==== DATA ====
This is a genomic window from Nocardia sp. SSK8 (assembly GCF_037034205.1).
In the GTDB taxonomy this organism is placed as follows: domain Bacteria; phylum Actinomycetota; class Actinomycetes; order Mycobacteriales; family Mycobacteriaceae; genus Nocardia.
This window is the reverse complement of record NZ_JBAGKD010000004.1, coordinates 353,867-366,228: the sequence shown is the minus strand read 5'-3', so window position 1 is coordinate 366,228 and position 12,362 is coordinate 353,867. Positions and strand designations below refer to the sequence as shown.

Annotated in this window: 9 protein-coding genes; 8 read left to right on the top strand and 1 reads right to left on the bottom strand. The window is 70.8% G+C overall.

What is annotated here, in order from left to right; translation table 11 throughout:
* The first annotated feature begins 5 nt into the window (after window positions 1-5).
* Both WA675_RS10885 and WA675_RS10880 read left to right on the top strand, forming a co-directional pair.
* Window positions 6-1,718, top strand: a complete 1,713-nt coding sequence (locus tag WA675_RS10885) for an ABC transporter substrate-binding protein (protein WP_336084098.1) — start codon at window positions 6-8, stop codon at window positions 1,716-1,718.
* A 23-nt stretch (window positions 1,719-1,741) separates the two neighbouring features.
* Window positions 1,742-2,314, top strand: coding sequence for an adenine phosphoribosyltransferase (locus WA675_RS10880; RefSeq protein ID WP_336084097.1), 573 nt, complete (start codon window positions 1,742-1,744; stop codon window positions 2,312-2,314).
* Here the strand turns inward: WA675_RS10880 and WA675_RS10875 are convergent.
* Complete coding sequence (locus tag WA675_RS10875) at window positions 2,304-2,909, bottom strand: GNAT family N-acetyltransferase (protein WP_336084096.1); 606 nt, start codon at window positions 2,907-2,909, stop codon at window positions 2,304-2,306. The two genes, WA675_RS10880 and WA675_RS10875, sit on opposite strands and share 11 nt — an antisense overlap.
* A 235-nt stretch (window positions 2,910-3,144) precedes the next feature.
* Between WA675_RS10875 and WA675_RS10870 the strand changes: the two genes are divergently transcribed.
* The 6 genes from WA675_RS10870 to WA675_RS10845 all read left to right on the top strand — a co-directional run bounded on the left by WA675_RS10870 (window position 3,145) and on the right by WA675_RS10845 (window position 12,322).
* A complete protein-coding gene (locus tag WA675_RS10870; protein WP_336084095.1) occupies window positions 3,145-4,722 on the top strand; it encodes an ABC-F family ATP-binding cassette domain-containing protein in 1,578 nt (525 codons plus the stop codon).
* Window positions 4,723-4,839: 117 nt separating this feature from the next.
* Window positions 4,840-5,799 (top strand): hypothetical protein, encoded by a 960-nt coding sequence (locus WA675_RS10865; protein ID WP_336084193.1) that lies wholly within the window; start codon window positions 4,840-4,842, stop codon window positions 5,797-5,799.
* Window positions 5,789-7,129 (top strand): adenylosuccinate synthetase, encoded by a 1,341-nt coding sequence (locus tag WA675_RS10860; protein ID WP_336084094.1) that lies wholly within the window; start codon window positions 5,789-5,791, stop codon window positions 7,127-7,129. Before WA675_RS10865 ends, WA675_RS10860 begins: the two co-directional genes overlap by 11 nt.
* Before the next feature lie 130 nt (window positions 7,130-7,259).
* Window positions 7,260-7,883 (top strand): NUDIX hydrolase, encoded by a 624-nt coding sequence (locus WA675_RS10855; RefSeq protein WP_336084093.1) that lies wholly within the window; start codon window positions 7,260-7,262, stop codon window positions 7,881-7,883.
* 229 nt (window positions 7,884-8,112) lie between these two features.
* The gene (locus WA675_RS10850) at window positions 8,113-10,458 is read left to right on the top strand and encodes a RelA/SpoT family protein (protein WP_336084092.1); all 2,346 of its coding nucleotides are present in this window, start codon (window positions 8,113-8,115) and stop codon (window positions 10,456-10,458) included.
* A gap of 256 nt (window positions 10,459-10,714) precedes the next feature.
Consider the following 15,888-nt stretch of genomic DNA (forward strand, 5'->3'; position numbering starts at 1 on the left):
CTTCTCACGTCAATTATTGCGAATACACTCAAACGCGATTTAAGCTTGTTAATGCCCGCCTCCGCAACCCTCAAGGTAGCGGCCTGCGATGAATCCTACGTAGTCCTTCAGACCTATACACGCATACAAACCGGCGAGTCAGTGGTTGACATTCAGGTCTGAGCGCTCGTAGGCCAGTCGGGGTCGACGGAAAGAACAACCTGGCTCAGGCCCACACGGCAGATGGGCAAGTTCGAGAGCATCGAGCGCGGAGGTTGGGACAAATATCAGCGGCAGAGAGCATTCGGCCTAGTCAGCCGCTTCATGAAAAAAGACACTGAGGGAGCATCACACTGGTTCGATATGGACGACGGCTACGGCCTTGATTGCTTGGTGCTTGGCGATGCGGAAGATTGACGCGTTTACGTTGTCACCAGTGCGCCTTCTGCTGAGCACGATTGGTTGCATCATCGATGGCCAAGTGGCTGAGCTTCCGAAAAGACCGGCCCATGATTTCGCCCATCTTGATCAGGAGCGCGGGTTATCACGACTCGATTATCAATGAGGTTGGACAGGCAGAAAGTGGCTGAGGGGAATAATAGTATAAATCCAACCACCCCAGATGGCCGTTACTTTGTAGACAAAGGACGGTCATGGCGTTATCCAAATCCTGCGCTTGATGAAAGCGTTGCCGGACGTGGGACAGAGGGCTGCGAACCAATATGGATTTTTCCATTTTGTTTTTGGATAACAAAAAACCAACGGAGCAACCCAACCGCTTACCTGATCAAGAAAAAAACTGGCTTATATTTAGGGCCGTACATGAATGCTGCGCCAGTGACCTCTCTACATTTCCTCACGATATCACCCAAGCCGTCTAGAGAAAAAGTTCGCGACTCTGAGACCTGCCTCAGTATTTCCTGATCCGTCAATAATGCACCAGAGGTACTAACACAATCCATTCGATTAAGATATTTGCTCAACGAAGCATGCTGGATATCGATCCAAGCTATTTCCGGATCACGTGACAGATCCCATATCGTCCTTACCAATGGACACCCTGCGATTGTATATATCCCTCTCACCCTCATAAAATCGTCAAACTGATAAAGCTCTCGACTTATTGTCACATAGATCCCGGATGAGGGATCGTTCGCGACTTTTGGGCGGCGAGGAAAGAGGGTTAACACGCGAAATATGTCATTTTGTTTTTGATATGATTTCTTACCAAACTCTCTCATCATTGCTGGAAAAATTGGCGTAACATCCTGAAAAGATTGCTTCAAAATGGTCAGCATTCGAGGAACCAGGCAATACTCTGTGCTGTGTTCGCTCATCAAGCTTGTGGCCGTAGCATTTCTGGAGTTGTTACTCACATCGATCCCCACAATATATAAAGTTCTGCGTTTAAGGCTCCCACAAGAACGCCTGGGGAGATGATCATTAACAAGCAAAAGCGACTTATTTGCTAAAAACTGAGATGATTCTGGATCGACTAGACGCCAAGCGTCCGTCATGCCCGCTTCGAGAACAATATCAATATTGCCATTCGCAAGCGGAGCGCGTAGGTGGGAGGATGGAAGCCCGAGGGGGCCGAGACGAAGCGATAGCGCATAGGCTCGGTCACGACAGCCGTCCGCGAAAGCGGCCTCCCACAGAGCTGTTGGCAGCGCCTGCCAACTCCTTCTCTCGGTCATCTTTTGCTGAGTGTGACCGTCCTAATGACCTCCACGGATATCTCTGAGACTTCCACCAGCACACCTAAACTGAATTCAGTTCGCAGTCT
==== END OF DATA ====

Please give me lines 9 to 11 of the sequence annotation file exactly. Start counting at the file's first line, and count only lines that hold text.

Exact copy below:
* A 23-nt stretch (window positions 1,719-1,741) separates the two neighbouring features.
* Window positions 1,742-2,314, top strand: coding sequence for an adenine phosphoribosyltransferase (locus WA675_RS10880; RefSeq protein ID WP_336084097.1), 573 nt, complete (start codon window positions 1,742-1,744; stop codon window positions 2,312-2,314).
* Here the strand turns inward: WA675_RS10880 and WA675_RS10875 are convergent.